Suffering from depression is like living in a well — it’s dark and feels very, very alone.
Antidepressant medication can help, but may come with side effects and adverse reactions. Understanding these risks before you begin antidepressant drugs can help you prepare for those potential results.
If you’re experiencing hair loss at the same time you’re taking Wellbutrin for depression, you may feel stuck between a rock and a hard place — like you have to choose between your hair or your mental health.
This isn’t the case. You can have both.
Talking with a healthcare provider before you make any changes to your medication doses will help ensure you make choices that stand to have the best outcomes.
In other words, there’s no sense in giving up your antidepressant if it’s not causing your hair loss.
There may be a way to halt your thinning hair while preventing a depression relapse.
Wellbutrin is an antidepressant drug also sold under the generic name bupropion. Other forms of bupropion include Zyban®, Forfivo®, and Aplenzin®.
Unlike other popular antidepressants, often in the class of drugs known as selective serotonin reuptake inhibitors, or SSRIs, Wellbutrin actually works by inhibiting the update (or reabsorption) of noradrenaline and dopamine, leaving more of these chemicals to circulate in the body.
The U.S. Food and Drug Administration has approved Wellbutrin for the treatment of psychiatric disorders including depression, though Zyban, another form of bupropion, is approved for use in helping people quit smoking.
Wellbutrin has been available since the late 1990s, and in 2007, an extended formula became available.
As with any prescription drug, there are potential side effects when using Wellbutrin.
The most common side effects include agitation, headaches, dry mouth, insomnia, nausea and vomiting, tremors, and constipation.
During drug development, the adverse effects of the medication were troublesome enough to cause discontinuation in 10% of the 2,400 trial participants, meaning they opted to stop treatment.
The FDA’s information on this drug classifies effects as “frequent” if they occur in at least 1/100 patients, and “infrequent” if they occur in 1/100 to 1/1,000 patients.
“Rare” effects are seen in less than 1/1,000 patients.
There are a few potential dermatological effects, but only one that is cited as “frequent”: nonspecific skin rash.
Alopecia, or hair loss, is cited as an “infrequent” effect of Wellbutrin. This means that during clinical trials, hair loss was seen in somewhere between 1/100 to 1/1,000 participants.
That said, it’s difficult to find additional scientific literature or studies on the connection between Wellbutrin and hair loss.
But this information from the Food and Drug Administration does indicate Wellbutrin could cause hair loss, though it’s not a common side effect.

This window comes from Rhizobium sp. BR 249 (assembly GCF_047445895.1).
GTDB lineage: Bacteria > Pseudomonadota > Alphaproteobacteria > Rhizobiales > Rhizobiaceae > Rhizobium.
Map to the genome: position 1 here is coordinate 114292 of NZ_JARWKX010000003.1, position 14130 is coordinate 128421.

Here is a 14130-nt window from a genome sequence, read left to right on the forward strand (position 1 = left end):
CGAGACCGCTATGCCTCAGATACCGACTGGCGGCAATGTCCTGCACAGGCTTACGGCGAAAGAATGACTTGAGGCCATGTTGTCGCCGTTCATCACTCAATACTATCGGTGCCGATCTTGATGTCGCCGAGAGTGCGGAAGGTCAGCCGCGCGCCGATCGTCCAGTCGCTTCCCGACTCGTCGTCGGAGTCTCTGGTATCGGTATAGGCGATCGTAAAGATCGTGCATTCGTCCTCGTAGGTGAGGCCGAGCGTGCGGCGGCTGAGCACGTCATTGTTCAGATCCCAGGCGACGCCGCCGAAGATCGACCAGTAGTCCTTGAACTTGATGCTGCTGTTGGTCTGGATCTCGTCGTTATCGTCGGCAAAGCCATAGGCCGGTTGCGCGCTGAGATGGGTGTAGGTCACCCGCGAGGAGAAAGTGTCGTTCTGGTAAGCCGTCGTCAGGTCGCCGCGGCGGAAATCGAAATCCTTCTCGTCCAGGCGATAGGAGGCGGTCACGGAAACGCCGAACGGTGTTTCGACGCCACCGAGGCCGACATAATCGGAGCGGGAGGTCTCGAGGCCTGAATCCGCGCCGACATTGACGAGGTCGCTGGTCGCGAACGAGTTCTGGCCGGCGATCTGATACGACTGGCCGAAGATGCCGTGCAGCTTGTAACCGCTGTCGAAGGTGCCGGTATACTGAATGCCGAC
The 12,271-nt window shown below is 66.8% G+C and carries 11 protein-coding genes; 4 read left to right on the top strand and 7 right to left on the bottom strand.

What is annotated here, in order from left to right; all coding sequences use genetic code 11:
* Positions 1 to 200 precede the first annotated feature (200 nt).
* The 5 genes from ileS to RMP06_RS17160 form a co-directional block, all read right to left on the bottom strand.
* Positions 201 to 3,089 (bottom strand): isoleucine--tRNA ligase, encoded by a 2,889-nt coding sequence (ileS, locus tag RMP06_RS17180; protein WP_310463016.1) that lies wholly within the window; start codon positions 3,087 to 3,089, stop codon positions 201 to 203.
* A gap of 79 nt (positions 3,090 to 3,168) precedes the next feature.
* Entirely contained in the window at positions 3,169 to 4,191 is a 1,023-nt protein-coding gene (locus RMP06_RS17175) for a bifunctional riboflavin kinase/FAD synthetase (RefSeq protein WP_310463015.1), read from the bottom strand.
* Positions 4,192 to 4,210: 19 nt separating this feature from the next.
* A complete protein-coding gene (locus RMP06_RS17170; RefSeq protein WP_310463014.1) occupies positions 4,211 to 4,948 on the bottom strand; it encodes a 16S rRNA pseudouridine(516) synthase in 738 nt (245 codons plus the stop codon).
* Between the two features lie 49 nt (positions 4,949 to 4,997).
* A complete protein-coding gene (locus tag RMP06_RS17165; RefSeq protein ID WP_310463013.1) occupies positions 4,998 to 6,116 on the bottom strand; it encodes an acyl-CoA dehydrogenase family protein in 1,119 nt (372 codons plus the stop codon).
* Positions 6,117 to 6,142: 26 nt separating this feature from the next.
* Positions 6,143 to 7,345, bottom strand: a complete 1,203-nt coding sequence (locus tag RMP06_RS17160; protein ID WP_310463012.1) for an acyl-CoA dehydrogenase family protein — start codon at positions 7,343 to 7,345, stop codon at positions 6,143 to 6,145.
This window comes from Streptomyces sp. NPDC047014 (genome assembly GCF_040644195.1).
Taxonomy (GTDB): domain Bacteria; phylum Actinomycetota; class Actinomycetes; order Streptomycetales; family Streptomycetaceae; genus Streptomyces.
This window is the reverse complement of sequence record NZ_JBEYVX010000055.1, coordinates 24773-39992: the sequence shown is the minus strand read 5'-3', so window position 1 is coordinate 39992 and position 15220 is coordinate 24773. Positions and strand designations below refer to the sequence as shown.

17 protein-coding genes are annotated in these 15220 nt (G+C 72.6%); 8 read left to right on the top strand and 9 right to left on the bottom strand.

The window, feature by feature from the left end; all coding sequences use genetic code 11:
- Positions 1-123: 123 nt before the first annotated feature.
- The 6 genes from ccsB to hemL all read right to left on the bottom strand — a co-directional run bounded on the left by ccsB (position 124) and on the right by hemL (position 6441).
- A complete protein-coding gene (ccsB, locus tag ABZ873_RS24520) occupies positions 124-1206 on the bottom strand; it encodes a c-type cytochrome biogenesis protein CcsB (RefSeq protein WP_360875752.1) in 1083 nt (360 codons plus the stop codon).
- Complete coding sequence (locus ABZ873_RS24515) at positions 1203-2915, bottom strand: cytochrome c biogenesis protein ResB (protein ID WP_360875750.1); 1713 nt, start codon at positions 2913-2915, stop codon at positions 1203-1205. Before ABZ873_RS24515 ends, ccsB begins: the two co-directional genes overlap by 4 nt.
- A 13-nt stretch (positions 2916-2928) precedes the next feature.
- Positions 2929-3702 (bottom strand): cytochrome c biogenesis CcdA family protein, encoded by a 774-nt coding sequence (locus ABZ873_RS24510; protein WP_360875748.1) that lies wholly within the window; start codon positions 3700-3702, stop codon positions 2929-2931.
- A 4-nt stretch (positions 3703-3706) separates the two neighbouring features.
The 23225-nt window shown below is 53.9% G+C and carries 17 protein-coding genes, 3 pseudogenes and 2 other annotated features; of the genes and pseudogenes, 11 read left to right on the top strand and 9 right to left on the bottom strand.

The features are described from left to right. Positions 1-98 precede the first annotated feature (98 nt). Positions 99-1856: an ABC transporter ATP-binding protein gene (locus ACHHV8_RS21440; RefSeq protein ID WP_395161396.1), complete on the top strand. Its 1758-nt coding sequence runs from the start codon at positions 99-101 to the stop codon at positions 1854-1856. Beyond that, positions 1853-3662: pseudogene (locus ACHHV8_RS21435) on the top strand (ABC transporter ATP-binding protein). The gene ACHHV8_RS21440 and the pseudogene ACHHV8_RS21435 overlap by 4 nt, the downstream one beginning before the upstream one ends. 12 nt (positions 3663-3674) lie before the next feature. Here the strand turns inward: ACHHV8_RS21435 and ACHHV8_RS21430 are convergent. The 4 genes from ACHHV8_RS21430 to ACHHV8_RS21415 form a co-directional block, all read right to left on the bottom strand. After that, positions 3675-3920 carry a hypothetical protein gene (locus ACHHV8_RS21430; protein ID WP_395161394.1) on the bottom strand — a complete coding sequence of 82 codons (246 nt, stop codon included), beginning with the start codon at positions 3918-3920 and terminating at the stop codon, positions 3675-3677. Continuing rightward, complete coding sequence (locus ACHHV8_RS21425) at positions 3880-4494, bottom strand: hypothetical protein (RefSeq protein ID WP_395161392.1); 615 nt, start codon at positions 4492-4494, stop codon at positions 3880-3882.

If you’re experiencing hair loss while taking Wellbutrin, don’t rush to blame your medication.
There are many potential causes for hair loss, and stopping your medical treatment could cause your depression symptoms to resurface. And, if it turns out your hair loss is caused by something else, you won’t be any better for it.
Androgenetic alopecia is the most common form of hair loss, caused by genetics. Also known as male pattern hair loss, it’s characterized by thinning of the hair around the temples and the crown of the head.
Other types of hair loss may be caused by: fungal and bacterial infections, immune dysfunction, cancer treatment, stress or traumatic events, hair care products, hormonal imbalances, allergic reactions, inflammation, thyroid disease, nutritional deficiencies, and even sexually transmitted infections.
The first step in determining the best course of treatment for your hair thinning is determining the cause. And the best way to do this is to talk with a healthcare provider or dermatologist.
You may suspect Wellbutrin is the culprit, but do not stop taking an antidepressant without consulting with your healthcare provider.
The FDA warns that stopping Wellbutrin suddenly can cause you to develop other symptoms. Seek medical advice before making any changes to how you take your prescription antidepressant medications.
Obviously, if a medication is to blame for your hair loss, stopping that medication may end this side effect.
However, if it’s determined that your hair loss is genetic — as in androgenetic alopecia — or caused by some other factor, other treatments may be necessary.
For example, if it’s determined your hair loss is caused by an infection, treating that underlying infection could heal the hair loss.
These two products require consistency, and time. If you stop taking them, the hair loss will once again resume and progress.
Wellbutrin may cause some hair loss in a small number of patients, but before you stop your treatment, talk about your concerns with a healthcare provider.
Other causes of hair loss may be to blame, and stopping your Wellbutrin could cause more problems than it solves.
To reiterate: discontinuation of treatment for depression can be risky without input from your healthcare provider.
They can help determine what’s causing you hair loss and identify the best route forward.